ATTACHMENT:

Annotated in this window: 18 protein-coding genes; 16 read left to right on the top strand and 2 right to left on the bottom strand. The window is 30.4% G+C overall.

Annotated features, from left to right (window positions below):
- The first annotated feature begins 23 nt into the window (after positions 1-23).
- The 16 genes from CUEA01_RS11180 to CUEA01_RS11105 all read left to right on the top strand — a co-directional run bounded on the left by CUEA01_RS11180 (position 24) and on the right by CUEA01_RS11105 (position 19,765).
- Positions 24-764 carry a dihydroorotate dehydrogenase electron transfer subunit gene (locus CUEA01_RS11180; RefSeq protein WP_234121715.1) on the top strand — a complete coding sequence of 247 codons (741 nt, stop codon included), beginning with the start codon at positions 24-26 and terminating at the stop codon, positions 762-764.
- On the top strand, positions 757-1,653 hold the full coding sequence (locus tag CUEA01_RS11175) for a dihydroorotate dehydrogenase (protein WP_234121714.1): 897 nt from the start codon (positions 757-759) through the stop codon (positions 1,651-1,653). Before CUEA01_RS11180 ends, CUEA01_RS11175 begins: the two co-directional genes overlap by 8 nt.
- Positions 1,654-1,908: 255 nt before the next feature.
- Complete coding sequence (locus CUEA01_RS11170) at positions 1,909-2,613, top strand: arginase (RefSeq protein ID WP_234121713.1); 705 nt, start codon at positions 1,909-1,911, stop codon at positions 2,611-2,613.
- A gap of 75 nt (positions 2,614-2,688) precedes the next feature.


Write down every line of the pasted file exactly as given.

Annotated in this window: 18 protein-coding genes; 16 read left to right on the top strand and 2 right to left on the bottom strand. The window is 30.4% G+C overall.

Annotated features, from left to right (window positions below):
- The first annotated feature begins 23 nt into the window (after positions 1-23).
- The 16 genes from CUEA01_RS11180 to CUEA01_RS11105 all read left to right on the top strand — a co-directional run bounded on the left by CUEA01_RS11180 (position 24) and on the right by CUEA01_RS11105 (position 19,765).
- Positions 24-764 carry a dihydroorotate dehydrogenase electron transfer subunit gene (locus CUEA01_RS11180; RefSeq protein WP_234121715.1) on the top strand — a complete coding sequence of 247 codons (741 nt, stop codon included), beginning with the start codon at positions 24-26 and terminating at the stop codon, positions 762-764.
- On the top strand, positions 757-1,653 hold the full coding sequence (locus tag CUEA01_RS11175) for a dihydroorotate dehydrogenase (protein WP_234121714.1): 897 nt from the start codon (positions 757-759) through the stop codon (positions 1,651-1,653). Before CUEA01_RS11180 ends, CUEA01_RS11175 begins: the two co-directional genes overlap by 8 nt.
- Positions 1,654-1,908: 255 nt before the next feature.
- Complete coding sequence (locus CUEA01_RS11170) at positions 1,909-2,613, top strand: arginase (RefSeq protein ID WP_234121713.1); 705 nt, start codon at positions 1,909-1,911, stop codon at positions 2,611-2,613.
- A gap of 75 nt (positions 2,614-2,688) precedes the next feature.